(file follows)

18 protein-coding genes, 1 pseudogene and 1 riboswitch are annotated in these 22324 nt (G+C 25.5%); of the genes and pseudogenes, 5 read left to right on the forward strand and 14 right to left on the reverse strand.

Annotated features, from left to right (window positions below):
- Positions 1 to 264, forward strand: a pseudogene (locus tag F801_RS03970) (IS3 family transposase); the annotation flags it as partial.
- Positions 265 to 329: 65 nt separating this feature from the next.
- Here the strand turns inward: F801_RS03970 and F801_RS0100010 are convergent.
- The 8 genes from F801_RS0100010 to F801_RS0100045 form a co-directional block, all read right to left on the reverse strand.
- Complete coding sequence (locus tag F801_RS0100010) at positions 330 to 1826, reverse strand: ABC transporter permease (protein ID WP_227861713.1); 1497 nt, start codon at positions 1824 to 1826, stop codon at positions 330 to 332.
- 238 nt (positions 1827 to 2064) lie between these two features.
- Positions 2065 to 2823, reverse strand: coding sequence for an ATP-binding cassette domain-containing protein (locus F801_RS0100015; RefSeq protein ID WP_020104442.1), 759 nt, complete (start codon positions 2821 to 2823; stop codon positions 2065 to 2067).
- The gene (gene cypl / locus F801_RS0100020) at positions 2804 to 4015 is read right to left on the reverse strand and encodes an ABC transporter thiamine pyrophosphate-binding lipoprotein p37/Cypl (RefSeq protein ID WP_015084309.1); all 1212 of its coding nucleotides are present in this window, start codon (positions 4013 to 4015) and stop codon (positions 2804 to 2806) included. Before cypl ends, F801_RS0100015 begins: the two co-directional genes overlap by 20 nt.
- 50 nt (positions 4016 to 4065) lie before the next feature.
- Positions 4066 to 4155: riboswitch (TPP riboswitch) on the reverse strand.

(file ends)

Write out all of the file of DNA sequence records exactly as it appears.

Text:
18 protein-coding genes, 1 pseudogene and 1 riboswitch are annotated in these 22324 nt (G+C 25.5%); of the genes and pseudogenes, 5 read left to right on the forward strand and 14 right to left on the reverse strand.

Annotated features, from left to right (window positions below):
- Positions 1 to 264, forward strand: a pseudogene (locus tag F801_RS03970) (IS3 family transposase); the annotation flags it as partial.
- Positions 265 to 329: 65 nt separating this feature from the next.
- Here the strand turns inward: F801_RS03970 and F801_RS0100010 are convergent.
- The 8 genes from F801_RS0100010 to F801_RS0100045 form a co-directional block, all read right to left on the reverse strand.
- Complete coding sequence (locus tag F801_RS0100010) at positions 330 to 1826, reverse strand: ABC transporter permease (protein ID WP_227861713.1); 1497 nt, start codon at positions 1824 to 1826, stop codon at positions 330 to 332.
- 238 nt (positions 1827 to 2064) lie between these two features.
- Positions 2065 to 2823, reverse strand: coding sequence for an ATP-binding cassette domain-containing protein (locus F801_RS0100015; RefSeq protein ID WP_020104442.1), 759 nt, complete (start codon positions 2821 to 2823; stop codon positions 2065 to 2067).
- The gene (gene cypl / locus F801_RS0100020) at positions 2804 to 4015 is read right to left on the reverse strand and encodes an ABC transporter thiamine pyrophosphate-binding lipoprotein p37/Cypl (RefSeq protein ID WP_015084309.1); all 1212 of its coding nucleotides are present in this window, start codon (positions 4013 to 4015) and stop codon (positions 2804 to 2806) included. Before cypl ends, F801_RS0100015 begins: the two co-directional genes overlap by 20 nt.
- 50 nt (positions 4016 to 4065) lie before the next feature.
- Positions 4066 to 4155: riboswitch (TPP riboswitch) on the reverse strand.